Stories Of Enfield

Stories of Enfield is a project funded by the National Lottery Heritage Fund, via Enfield Council, to develop and deliver a range of creative community heritage activities from exhibitions and events through to festivals and theatre performances and will involve local communities and organisations from across the borough. It will also provide additional support to the Museum of Enfield and the borough’s archive and will run formally from November 1st 2021 to October 31st 2022.

Elsyng Revealed

The EAS has received funding as part of the Stories of Enfield project, which will help us continue our ongoing research on the site of Elsyng Tudor Palace, and importantly, to publish and share our work with a wider audience.

Despite its local and national importance, Elsyng remains almost unknown to the people of the Borough. Excavations and research since the 1960s have yielded a vast amount of physical and documentary information which has now been brought together and intensively studied by Martin Dearne. We now have a much better understanding of the form and evolution of this complex building and we hope that the 2022 excavation will add to this. We also know a vast amount more about the ordinary people who lived and worked there from Jack the junior kitchen boy in 1524 to Mr. Johnson, a bricklayer killed when scaffolding collapsed during repairs in 1616.

The core of the project will be the professionally-led excavation in July 2022 whose participants will include experienced archaeologists, University and College students and volunteers from the Borough including newcomers to the subject. There will also be training sessions for participants. (Please note that all workers on the site must be members of the EAS and no-one below the age of 16 can take part, requirements that are dictated by our insurance.)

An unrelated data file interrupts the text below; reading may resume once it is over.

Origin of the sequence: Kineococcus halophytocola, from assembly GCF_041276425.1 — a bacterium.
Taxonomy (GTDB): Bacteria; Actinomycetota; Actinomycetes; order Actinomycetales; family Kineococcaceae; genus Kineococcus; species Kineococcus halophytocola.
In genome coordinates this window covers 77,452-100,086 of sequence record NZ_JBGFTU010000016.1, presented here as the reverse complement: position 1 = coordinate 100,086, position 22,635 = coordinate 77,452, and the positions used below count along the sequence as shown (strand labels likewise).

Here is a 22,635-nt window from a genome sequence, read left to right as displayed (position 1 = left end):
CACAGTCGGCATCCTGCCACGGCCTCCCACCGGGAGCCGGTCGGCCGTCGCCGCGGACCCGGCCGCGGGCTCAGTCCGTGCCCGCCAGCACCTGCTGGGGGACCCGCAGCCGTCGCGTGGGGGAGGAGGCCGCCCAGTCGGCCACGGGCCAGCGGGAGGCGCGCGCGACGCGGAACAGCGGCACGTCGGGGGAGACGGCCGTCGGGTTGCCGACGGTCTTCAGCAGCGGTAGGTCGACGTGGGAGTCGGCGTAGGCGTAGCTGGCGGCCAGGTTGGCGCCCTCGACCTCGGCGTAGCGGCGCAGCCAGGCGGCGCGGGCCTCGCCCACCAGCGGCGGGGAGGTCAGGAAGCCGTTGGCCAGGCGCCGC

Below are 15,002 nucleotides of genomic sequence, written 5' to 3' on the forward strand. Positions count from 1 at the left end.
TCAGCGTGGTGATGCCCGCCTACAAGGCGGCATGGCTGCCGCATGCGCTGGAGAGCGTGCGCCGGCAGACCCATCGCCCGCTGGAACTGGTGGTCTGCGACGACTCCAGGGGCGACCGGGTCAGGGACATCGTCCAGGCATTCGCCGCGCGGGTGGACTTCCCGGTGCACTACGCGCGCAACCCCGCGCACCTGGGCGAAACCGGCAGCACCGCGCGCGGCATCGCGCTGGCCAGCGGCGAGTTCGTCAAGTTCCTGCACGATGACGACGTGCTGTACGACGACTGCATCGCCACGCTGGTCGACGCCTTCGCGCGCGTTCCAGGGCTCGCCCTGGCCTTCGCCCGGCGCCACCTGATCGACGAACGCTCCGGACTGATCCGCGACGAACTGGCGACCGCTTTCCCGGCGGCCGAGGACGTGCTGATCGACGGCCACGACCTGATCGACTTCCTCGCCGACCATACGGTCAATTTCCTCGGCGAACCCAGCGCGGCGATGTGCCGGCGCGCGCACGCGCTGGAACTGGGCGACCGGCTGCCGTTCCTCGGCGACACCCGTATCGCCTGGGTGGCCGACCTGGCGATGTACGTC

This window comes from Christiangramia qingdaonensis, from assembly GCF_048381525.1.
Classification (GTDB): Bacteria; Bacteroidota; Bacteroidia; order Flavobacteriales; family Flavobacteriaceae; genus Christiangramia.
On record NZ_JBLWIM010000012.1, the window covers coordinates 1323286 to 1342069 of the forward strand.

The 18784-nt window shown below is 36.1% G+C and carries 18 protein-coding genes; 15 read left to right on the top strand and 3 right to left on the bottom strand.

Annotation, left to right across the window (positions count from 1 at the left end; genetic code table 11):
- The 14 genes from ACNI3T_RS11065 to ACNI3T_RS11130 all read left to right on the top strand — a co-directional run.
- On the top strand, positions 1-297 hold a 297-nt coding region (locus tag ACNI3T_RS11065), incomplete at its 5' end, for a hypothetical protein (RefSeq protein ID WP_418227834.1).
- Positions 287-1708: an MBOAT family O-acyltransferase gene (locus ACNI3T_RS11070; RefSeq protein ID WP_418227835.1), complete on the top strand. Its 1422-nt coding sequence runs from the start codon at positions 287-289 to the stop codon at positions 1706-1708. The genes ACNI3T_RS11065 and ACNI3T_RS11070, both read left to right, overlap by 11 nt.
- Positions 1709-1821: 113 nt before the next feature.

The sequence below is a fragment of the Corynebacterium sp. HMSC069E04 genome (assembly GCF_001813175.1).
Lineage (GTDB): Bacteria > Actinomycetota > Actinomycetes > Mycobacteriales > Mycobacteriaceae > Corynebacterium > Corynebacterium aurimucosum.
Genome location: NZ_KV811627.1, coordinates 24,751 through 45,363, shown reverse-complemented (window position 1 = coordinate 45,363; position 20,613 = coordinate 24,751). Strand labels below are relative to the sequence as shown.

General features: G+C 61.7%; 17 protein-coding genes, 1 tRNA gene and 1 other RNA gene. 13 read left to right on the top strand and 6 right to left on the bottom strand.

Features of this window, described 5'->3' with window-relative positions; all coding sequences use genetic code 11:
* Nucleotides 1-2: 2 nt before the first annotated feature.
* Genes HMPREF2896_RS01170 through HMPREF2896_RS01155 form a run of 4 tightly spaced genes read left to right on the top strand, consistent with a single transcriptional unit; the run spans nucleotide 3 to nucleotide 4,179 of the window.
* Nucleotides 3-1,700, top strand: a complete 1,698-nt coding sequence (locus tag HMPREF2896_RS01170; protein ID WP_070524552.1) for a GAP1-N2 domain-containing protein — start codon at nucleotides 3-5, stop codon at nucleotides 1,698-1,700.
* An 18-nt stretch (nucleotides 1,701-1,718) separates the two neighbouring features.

During the period a film will be made from which a virtual tour of the palace will be developed. Oral history interviews will also be carried out and the results included in the film. These will include the memories of any survivors of the 1960s dig plus those of people involved in the earlier stages of the present campaign, which began in 2004 as well as those working on the 2022 excavation.

A definitive book on all aspects of the history and archaeology of the site will be produced and there will also be a family open day during the course of the excavation which will be similar to those held in previous years.

We very much hope that Society members will be willing to help with various aspects of this project and in particular we would like to hear from anyone who would be interested in helping with the Oral History element. Any volunteers will be given training in advance of the dig.

Latest News

24 Jul 2022